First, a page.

If my mom files bankruptcy, will that affect my chances of getting loans?

<p>Okay, so in short....
Combined, my parents make around 100 k a year combined. However, with the cost of living in New Jersey as well as other debts, my parents would have struggled to pay for college because they only see about 60 k of this money.</p>

<p>But now, my parents are separating, which I know will get me more federal aid. However, since my mom can't deal with her financial problems anymore, she's filing for bankruptcy.</p>

<p>Will this affect my ability to pay for college? I'm gonna be a senior and I'm seriously freaking out. this whole situation sucks.</p>

<p>btw if it's any help, I'm a B+ to A- student with a 30 ACT so I might get a bit of merit money from some schools I'm applying to, but not enough.</p>

<p>any help is appreciated.</p>

<p>It won't affect your ability to get Stafford Loans, but will certainly affect her ability to borrow. Also she won't be able to cosign for additional loans.</p>

<p>She can't cosign? She said she'd be able to get my uncle to cosign. This sucks so badly.</p>

<p>Why would your uncle do this? It would make him responsible for your debt in the event you don't pay. I would not do it for my niece and nephew. You need to check with him to see if this is true.</p>

<p>He's well off and he's willing to help my mom out.</p>

<p>And yes, HE said he would haha sorry for the confusion.</p>

<p>Whether or not your uncle will co-sign loans is not really the issue.</p>

<p>You can get federal student loans for the following amounts: $5500, 6500, 7500, 7500. That totals about $27k. You might also get some small Perkins loans.</p>

<p>If you borrow the above amounts, your monthly payments will be about $360 per month. That's high enough for most near grads. </p>

<p>you don't need a co-signer for the above amounts.</p>

<p>Any loans greater than those amounts will likely be very hard to pay back after graduation.</p>

<p>What is your likely major and career? </p>

<p>Will your dad help pay for college? your mom might get that specified in their divorce.</p>

<p>Your uncle may "do the math" at some point and realize that the future loan payments would be too difficult for you to repay and refuse to co-sign for loans in the later years.</p>

<p>I would have your mom run her income/asset numbers through one of the online EFC calculators like college board's or the fafsa4caster. If your EFC is low enough based on her income alone (assuming she'll be your custodial parent) you may qualify for a Pell grant and state aid. You'll also be offered Stafford loans, which will be in your name alone, and possibly some work study and Perkins loans. Beyond that, you'll want to target schools and other sources that will offer you gift aid - scholarships and grants. Your mom will be unable to cosign a loan but she can apply for a Parent Plus loan and when she's denied you'll become eligible for up to an additional $4K in unsubsidized Stafford loans.</p>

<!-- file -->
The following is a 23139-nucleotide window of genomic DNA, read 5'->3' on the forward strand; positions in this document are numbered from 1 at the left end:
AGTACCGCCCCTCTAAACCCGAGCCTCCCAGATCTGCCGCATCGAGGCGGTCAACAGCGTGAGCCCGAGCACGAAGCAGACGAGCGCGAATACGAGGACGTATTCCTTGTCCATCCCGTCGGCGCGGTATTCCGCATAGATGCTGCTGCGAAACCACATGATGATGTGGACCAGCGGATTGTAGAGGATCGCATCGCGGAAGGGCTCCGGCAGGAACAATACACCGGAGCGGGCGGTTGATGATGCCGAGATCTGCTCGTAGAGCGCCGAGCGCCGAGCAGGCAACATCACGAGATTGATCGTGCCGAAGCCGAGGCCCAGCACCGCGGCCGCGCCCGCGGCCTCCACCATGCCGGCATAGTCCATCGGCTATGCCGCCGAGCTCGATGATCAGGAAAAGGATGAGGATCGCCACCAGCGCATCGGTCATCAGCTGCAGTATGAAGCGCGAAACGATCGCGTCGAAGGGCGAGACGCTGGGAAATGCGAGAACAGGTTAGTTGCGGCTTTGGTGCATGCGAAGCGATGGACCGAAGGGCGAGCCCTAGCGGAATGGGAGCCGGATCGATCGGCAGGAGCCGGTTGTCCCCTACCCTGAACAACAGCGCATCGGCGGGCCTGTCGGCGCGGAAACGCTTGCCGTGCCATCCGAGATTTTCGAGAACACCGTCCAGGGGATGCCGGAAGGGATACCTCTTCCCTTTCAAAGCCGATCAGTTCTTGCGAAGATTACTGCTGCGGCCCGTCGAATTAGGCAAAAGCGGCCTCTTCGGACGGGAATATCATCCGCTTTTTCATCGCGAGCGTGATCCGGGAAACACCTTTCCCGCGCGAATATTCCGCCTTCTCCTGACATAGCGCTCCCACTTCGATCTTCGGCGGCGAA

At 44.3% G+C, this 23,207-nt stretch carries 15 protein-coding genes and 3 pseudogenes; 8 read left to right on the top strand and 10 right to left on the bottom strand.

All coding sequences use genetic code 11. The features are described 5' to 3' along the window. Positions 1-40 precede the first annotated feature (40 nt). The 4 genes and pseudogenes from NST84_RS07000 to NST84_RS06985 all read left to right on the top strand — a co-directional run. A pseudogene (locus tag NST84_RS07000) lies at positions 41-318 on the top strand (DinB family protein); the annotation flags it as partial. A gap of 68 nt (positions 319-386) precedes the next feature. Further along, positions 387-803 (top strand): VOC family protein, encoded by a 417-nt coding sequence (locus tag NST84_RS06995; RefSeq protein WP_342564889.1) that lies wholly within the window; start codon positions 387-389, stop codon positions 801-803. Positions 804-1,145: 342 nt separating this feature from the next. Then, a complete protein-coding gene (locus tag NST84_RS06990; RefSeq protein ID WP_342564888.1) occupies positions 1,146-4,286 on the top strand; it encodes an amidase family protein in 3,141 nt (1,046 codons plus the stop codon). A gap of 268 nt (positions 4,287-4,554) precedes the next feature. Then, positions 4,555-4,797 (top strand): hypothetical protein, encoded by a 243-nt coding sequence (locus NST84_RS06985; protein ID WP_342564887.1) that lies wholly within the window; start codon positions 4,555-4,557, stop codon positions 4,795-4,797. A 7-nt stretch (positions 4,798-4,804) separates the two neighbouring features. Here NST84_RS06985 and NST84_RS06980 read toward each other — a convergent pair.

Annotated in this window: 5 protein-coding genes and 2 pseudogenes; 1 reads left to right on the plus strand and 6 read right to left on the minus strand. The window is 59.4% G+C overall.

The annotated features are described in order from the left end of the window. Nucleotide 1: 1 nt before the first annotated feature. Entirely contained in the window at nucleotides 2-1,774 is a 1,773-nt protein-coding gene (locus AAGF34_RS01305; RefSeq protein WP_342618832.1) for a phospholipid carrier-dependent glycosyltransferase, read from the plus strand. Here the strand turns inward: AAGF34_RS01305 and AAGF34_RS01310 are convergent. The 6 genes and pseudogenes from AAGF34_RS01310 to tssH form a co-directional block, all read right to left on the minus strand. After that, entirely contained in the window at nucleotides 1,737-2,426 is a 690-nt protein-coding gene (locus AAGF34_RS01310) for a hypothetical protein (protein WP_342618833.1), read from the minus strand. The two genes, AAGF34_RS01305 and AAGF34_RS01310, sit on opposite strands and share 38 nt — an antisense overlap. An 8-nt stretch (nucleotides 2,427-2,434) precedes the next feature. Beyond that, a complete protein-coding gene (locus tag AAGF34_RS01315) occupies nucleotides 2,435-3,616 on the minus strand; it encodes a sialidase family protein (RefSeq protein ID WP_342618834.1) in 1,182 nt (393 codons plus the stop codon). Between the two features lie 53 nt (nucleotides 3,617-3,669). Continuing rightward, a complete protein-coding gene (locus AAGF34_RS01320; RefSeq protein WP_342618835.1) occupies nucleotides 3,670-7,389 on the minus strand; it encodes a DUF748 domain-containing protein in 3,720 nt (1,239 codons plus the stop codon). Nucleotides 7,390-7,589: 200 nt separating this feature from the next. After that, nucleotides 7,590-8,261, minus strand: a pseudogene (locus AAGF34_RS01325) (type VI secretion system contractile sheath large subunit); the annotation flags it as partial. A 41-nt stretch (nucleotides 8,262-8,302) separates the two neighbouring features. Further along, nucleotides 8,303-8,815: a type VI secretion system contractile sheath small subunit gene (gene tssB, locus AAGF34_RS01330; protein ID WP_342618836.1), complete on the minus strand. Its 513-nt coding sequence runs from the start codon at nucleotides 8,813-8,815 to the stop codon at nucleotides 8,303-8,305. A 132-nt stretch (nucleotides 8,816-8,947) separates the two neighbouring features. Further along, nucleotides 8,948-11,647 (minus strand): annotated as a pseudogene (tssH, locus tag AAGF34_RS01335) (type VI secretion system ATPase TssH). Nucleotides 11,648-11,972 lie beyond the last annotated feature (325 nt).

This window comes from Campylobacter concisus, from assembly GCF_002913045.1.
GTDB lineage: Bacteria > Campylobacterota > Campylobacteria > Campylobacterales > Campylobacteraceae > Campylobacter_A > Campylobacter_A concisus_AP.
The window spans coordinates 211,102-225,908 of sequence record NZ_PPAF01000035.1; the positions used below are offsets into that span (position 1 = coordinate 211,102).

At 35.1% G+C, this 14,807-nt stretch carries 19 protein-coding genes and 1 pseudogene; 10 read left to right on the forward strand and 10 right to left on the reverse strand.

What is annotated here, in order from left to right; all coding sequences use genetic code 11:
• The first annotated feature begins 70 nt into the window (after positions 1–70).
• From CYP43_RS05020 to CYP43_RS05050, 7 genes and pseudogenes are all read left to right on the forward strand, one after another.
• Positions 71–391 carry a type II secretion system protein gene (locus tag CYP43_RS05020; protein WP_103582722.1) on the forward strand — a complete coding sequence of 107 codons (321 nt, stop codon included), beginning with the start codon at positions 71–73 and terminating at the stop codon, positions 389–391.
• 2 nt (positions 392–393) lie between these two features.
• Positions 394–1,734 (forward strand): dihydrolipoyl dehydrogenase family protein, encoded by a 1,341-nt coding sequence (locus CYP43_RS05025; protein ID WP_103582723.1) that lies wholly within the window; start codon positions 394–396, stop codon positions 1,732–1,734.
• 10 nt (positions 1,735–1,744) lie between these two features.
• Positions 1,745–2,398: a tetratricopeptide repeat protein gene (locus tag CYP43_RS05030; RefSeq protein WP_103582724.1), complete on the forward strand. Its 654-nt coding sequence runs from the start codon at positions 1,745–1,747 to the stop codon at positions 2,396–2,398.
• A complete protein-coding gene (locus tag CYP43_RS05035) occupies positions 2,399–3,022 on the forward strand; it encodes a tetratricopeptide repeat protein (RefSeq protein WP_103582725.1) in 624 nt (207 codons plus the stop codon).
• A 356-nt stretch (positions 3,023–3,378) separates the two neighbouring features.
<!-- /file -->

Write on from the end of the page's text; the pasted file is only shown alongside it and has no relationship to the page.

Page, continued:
<p>Try to save as much money as possible over the next year to help with your initial expenses, but make sure you maintain your good grades! If you post the size, region, and type of school/program you're interested in you may get some suggestions here.</p>

<p>Any Federal aid will depend on your custodial parent's income. You will probably need to look at in state publics and schools that will give you merit aid.</p>

<p>Assuming your mother is your custodial parent, it will be primarily her income that will generate the EFC through FAFSA. So bankruptcy may not affect all that much. What bankruptcy generally does is discharge the responsibility from debts the individual may have and college financial aid does not even take that into consideration. She most likely won't be qualifying for the PLUS which would give you an additonal $4K in loans you can take. But even without the bankruptcy, it does not look like she should be taking any loans anyways.</p>

<p>So financial aid/merit money/low cost are all things you need to watch in picking your schools. With a combined income of $100K, even most of the more generous schools are not going to be giving you huge packages, and the more generous schools do tend to include BOTH parents' financials despite a divorce situation. So you father will be in the picture whether you like it or not.</p>

<p>Again, I am directing a poster to MomfromTexas's thread on full ride scholarships. Also look at local schools to which you can commute. You certainly can add schools to your list that offer generous financial aid and/or merit money, but you really can't count on admissions or getting that money, so you need some sure bets that you can afford. </p>